03.28.2016
culture

Voices: An American Girl's High-School Highs in the Balkans

Being in with the in crowd is one light up away.

We later remarked that the location was bizarre.

It was an unfinished building sinking into a dirt lot, ostensibly under construction but deteriorating faster than it was improving. It had been there for years, an anonymous skeleton jutting across my daily footpath to school. Structurally unsound though it was, it offered the necessary coverage for a gaggle of youths looking to break some laws.

I had no idea what I was doing or really even why I was doing it. I did know that I was sick of being the outsider in this obscure country, teetering daily on the fine line between innocent cluelessness and pathetic alienation. The summer night evaporated my self-awareness until I felt alive and slightly rogue. The car crash of consonants that is the Slavic language family was buzzing in my ears. For once in my life, I wanted to feel the syllables on my lips like they belonged there.

At a glance, my companions and I were all the same nondescript brand of adolescence, sporting T-shirts and sneakers, crappy Nokias, uncurated aesthetics, and a strong effort at irony.


Image via George Chelebiev/Flickr


But we were not the same, not really. I had no notions of exceptionalism; as far as I was concerned, I had dodged a bullet by moving from the U.S. to the Balkans smack dab in the middle of high school, soon enough to capitalize on my pathological fear of exclusion (not wholly misplaced), but not too late to wash the taste of suburbia and Good Charlotte out of my mouth.

I was the daughter of a public figure, and I was expected by some circles to conduct myself as such. However, I had no intention of becoming a de facto accessory to bilateral statecraft at the expense of self-discovery. At the expense of otherness.

These kids were poets, Beatnik imitators who got as high as they could just to write prose.

And these people, let’s call them peers, enchanted me. I wanted to understand them, perhaps even become them. It comes as no great plot twist that I fell head-over-heels in love with one of them and surrendered my ideologies to the quiet anarchy that he represented in the mind of an inquisitive interloper.

In this new setting, I adopted the dual guise of chameleon and mole—a peculiar tourist-spy hoping both my passport and my inability to roll my Rs would go unnoticed. I’m quite sure I didn’t manage to sneak under the radar; they accepted me nonetheless.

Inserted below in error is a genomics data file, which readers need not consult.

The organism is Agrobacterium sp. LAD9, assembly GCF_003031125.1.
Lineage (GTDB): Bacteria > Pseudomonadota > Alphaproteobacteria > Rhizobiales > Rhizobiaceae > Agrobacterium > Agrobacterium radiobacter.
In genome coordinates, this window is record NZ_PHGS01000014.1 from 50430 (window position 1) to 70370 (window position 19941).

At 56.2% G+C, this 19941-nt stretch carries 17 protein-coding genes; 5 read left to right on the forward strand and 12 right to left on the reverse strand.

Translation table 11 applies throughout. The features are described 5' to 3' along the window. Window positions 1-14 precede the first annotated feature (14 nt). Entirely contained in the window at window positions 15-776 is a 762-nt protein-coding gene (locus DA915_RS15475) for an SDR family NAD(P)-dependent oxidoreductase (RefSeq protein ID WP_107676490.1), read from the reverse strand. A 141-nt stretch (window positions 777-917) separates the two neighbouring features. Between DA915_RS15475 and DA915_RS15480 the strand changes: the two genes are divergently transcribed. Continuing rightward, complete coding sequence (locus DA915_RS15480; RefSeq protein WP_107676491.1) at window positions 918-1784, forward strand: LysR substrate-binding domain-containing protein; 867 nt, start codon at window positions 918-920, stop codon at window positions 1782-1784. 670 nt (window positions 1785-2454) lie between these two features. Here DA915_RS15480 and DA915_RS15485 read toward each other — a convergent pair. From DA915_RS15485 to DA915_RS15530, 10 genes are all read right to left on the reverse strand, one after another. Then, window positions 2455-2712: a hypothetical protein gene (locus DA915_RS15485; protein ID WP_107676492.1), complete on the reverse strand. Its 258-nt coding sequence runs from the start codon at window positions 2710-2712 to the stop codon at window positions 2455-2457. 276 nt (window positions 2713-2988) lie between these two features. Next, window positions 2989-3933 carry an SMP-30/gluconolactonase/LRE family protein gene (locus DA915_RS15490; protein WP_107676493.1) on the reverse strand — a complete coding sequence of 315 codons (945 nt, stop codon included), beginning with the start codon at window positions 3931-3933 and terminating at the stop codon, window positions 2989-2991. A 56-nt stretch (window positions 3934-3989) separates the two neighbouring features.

They were the offspring of suppressed nationalist movements, whose grandparents were communists and whose parents still remembered the golden era of Yugoslav prosperity. Raised in a hotbed of ethnic tension, they were utterly disinterested in appearances and mainstream narratives.

These kids were poets, Beatnik imitators who got as high as they could just to write prose, the ones who taught me to read Dostoevsky and drink Turkish coffee and hang out in first generation chat-rooms debating the lasting influence of the New Romantics. They ran around the city unrestrained, setting sail in their taxis like urban explorers and returning home on foot after blowing their cash on rakija and billiards.


Image via lesharodin


No, we were not the same. I had a curfew; their parents bought them cigarettes. I went to church; they hypothesized that the deity was a Flubber-like blob of infinite substance suspended in a remote dimension, from which we all emerged and to which we all returned. In retrospect, they may have been stoned when that discussion went down.

We talked about imperialism and Joseph Conrad and suicide and Tito and how weird the accent from Strumica sounded (I didn’t really hear the difference but agreed anyway). They provoked my curiosity, shaped my sensibilities, and inadvertently allowed me to test-drive their coming of age.

That night in the wreckage of the suggestion of a building, they were lighting up. It was my turn. I inhaled until I was convinced my ears were bleeding. They weren’t. We drove to a Bloodhound Gang concert and cracked ourselves up over half-finished sentences.

I wasn’t in yet. I didn’t realize then that “in” is nothing more than a universally elusive construct. But it was a start.

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